June 4, 2018

Emotional Eating? Why Food Doesn’t Satisfy Your Hunger

Written by Rachel Eddins

Obese woman eating too much in front of her TV

You know the drill. Whenever you feel sad, lonely, or even just empty inside, you start emotional eating and reach for food.

Food provides a comfort, allows a brief sense of fullness, and for a moment you no longer are focusing on whatever emotion you are feeling at the time.

Yet, you never are satisfied with food. Why?


Why Food Doesn’t Satisfy #1: We Have Emotions

We are all emotional beings. That may sound like “fluff” but it’s true. Humans are hard-wired to experience emotions and have been for eons.

Therefore, whenever we try to “cope” with those feelings with emotional eating, using drugs, or drinking too much alcohol it doesn’t work. The feelings don’t go away, at least not for long. That’s why it’s important to understand why we feel those emotions in the first place.

Why Food Doesn’t Satisfy #2: Your History

Your personal history also plays a role in your relationship with food. Look back to your childhood. Were there experiences that you had that were negative?

For example:

  • Being punished or treated poorly by your parents
  • Facing bullying at school
  • Experiencing a traumatic event, such as the loss of a loved one or losing your home

It may be then that you first turned to food not just as sustenance but also as a way to feel comforted. Additionally, you may have a family history that predisposes you to addiction. Thus, it won’t matter how much you eat, the problem will not go away.

Why Food Doesn’t Satisfy #3: It’s Temporary

When we are eating, for that moment we are focused on the physical act of eating. Most likely you are not practicing mindful eating, where you focus on each bite and savor every morsel. But, nonetheless, food is a way to distract.

The problem is that this is only temporary. When you are done, nothing has changed at all!

Read more: How to stop emotional eating 

Why Food Doesn’t Satisfy #4: It Creates New Problems

Another reason why food doesn’t satisfy your hunger is that it can create a whole new set of problems for you.

For example:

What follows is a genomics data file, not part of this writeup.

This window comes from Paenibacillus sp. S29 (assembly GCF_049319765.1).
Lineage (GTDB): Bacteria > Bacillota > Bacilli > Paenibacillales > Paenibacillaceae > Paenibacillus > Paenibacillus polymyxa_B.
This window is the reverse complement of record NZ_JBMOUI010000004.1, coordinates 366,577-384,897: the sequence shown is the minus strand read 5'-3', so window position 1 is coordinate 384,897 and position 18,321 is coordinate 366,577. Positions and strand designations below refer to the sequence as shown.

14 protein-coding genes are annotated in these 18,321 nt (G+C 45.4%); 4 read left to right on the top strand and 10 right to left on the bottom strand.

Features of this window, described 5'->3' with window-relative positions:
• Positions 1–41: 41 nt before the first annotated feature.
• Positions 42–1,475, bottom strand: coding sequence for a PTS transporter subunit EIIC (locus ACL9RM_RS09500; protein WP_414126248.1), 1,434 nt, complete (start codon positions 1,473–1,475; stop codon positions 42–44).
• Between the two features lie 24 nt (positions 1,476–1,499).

• Shame that you eat so much
  • Embarrassment
  • Health issues, such as weight gain, heart problems, and diabetes

These new problems only reinforce the pre-existing negative thinking that already exists. It means that by coping with food, you are only making things worse, not better.

Why Food Doesn’t Satisfy #5: False Sense of Control

When we feel that we don’t have any control in our lives we will seek it out in any way possible. One way to do this is through food.

Think about what choices are involved:

  • Choosing which foods you want to consume and how much
  • Preparing or ordering the food the way you prefer
  • Deciding what to put in your body

It may not seem significant, but if your emotional hunger stems from a lack of control then food and emotional eating is a quick and easy way to solve the problem. However, that temporary control is lost when you realize that you are losing out on how you want your body to feel and look.

Learn How to Truly Satisfy Your Emotional Hunger

Food should be what nourishes you, not numb you. To really satisfy your emotional hunger you need to dig deep and examine the true source of the problem.

This may mean having to acknowledge that you are experiencing some difficult feelings and revisit some areas of your life that are difficult. Yet, by doing so, you can begin to understand what’s wrong and take concrete steps to heal.

If you are using emotional eating as a way to deal with your emotions, there is help available. You don’t have to do this alone. Consider working with a therapist that understands eating disorders.  At Eddins Counseling Group we have counselors specializing in emotional eating therapy . They can help you to recognize why food won’t bring the satisfaction or control you want and direct you to find healthier ways to cope with your feelings. Contact us at 832-559-2622 or book an online appointment and together you can move past life of emotional eating.

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